Yes, I have tried turning off Java and increasing memory. Makes no difference. The problem is this 'adapt row height' thing that it does on opening a workbook. I have some array formulas, and it simply takes forever to get through it. Its not acceptable. The row heights are all defaults in any case, so it must have some other than its literal meaning. There seems to be no information on it, no way to turn it off or find out what it is really doing.

This needs fixing asap, or its not competitive.
I probably shouldn't say anything since I don't have a clue what I am talking about but have never let that stop me so: Have you sent the OO devs a copy of your spreadsheet sans any proprietary or otherwise private info with a detailed comment of your issues with it? The particular formulas that you are using, while probably correct for you could still be bringing software bugs to the forefront and your spreadsheet might help them find and fix them.

Re:I wonder (3, Informative)

khanyisa (595216) | more than 6 years ago | (#20664643)

Presume you've filed a bug with a sample spreadsheet? Do it ASAP and you'll find that someone will probably take it up and fix it, even if it takes a while. The beauty is that it helps everyone else too...

Re:I wonder (1)

stonedcat (80201) | more than 6 years ago | (#20664995)

You actually expect someone who's complaining about free software to offer up 5 minutes of his busy day to even be bothered by thinking about contributing?

Re:I wonder (1)

aerthling (796790) | more than 6 years ago | (#20665031)

Does anyone know what using Java in OpenOffice actually does? What difference does it make if you disable it?

Re:I wonder (2, Informative)

carl0ski (838038) | more than 6 years ago | (#20665145)

mostly affects the database engines in Base (Access Clone) and some wizards in the other programs

Re:I wonder (1)

Ajehals (947354) | more than 6 years ago | (#20665019)

Is this purely a windows issue? I don't seem to have start-up issues on Linux, especially on older and underpowered hardware (running Debian in both cases), but then I only have Koffice Gnome-office to compare it to side by side, all three are open and ready to go within 3-8 seconds of launching the application (normally 3-5 seconds, closer to 8 at desktop start-up for obvious reasons.), The only start up annoyance I have is the recovery options.

Re:I wonder (4, Interesting)

namityadav (989838) | more than 6 years ago | (#20664213)

It is always good if someone bothers to post about an application that (s)he is not impressed with (Like you did). But it will help more if users like you give specific examples of what's missing or what's slightly difficult to use etc. In my case, I got so frustrated by the slow loading of documents in MS Office, the ever-so-frustrating virus-scanning of every document, and the lack of flexibility and anti-virus/anti-spyware mess of Windows (I know that the topic is not OSes), that I decided to move to Linux completely (After 5-6 years of dual-booting - Linux for work and Windows for gaming and office documents etc). Surprisingly I haven't had a single format problem in any MS document that I have imported, and I am very happy with my odt documents that I just save as Word doc before sending and nobody has complained. Although I know that I am no power user. So maybe you are saying that OpenOffice is not ready for the power user. But in that case, I would like to know where and why.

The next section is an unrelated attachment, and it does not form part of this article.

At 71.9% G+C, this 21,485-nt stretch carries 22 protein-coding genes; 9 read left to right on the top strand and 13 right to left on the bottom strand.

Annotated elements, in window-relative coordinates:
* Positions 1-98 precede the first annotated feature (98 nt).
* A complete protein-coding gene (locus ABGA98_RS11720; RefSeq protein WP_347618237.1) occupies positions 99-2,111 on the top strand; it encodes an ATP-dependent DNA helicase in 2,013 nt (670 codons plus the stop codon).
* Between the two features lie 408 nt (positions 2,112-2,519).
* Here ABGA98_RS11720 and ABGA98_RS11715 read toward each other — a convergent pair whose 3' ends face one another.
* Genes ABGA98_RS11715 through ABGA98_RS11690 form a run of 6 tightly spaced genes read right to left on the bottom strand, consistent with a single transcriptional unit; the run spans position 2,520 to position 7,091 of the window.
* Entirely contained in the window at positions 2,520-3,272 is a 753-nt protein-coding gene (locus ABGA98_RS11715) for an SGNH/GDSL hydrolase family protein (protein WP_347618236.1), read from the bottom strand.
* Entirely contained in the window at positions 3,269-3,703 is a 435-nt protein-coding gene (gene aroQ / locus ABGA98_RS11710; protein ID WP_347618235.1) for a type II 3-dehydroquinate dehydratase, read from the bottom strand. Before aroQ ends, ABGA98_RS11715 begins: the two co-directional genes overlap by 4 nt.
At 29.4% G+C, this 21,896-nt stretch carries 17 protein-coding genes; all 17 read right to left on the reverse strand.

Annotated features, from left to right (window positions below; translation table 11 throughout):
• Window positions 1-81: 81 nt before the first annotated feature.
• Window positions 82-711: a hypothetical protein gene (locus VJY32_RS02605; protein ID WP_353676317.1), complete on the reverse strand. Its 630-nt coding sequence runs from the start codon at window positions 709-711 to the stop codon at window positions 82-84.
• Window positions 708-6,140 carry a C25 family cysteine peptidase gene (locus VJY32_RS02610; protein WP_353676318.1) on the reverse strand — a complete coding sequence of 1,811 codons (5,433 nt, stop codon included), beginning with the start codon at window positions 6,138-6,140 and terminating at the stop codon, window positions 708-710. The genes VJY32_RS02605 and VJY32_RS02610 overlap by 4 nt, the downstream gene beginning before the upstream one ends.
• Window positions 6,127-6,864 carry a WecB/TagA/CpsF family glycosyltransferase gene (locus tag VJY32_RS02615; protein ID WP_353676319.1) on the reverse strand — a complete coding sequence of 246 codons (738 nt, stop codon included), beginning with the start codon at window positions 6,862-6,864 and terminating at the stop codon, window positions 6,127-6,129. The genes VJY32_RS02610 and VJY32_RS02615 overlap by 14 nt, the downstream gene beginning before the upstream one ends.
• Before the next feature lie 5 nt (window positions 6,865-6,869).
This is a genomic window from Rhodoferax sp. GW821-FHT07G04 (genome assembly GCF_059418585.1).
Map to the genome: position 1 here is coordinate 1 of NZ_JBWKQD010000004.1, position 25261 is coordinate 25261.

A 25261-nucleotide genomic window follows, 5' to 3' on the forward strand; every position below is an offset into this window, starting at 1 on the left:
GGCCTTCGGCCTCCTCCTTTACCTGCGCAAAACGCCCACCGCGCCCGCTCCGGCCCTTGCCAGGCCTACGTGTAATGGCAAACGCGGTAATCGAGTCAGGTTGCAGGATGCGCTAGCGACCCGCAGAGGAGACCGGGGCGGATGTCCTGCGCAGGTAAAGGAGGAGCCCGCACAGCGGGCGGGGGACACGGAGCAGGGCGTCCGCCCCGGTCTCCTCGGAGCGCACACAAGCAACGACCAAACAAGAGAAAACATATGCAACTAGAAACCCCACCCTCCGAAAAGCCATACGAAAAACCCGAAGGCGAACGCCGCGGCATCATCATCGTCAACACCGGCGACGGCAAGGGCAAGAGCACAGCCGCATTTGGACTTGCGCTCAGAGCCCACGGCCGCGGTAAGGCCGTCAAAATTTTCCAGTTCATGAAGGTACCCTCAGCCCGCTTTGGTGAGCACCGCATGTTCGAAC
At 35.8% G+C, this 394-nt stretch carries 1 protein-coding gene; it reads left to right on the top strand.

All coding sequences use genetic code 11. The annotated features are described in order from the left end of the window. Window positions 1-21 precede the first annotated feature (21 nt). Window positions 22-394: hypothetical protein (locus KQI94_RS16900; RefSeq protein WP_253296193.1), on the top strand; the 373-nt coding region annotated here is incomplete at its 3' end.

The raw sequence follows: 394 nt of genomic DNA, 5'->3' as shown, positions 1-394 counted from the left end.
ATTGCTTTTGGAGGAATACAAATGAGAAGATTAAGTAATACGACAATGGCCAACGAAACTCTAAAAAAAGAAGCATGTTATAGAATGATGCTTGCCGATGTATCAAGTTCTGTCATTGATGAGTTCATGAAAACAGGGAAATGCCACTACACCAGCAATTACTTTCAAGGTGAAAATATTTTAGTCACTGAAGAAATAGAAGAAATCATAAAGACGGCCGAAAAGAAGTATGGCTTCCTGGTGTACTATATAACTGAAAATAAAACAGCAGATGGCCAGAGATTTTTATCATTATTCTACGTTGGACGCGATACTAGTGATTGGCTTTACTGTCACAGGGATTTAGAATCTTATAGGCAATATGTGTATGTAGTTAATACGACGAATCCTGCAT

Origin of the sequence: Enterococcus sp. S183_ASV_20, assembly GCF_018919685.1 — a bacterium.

Re:I wonder (4, Informative)

Virtual_Raider (52165) | more than 6 years ago | (#20664273)

Well I didn't want to come across as a whinger and I did want to get the first post so I had to make it quick ;) but I was referring to a general sluggishness. It does work. It does work well and I use it as my main suite at home, and I have never had any problems with MS formats (other than some obscure PPSs with macros but I understand why this is like that [and how to fix it] so I don't complain about that). Nevertheless it does take its sweet time to load the application and to open large, heavily-formatted files. Also the fact that it freezes while saving is annoying. So my point was: it is good, but rather than adding extra functionality I would like it better that they made the excellent stuff they have now to work faster. Like somebody else rightly said, making it feel smoother adds a lot to the "it's a serious and professional app" experience.

Re:I wonder (4, Interesting)

haeger (85819) | more than 6 years ago | (#20664309)

I am by no means a "power user". I've used OO.o for a few years when doing mostly linux-work. Now I'm transitioning into project management more and more and in this world, almost everything is Microsoft. Documents are put into sharepoint, all documents exchanged are MS-Office and MS-Project is the standard tool.
Sharepoint connects nicely into MS-Office and so does MS-Project. Everything is "interleaved" or whatever I should call it. This doesn't mean that I can't use OO.o or KPlato or something else, but it does mean that its harder for me to do so.
Yes, the filters on OO.o are great, but are they good enough for me or do I have to do some extra work to convert those documents? Most likely there's something that won't work and I'd hate to be the one to explain that I broke document just because I wanted to use OO.o instead of the MS-O that the company provides.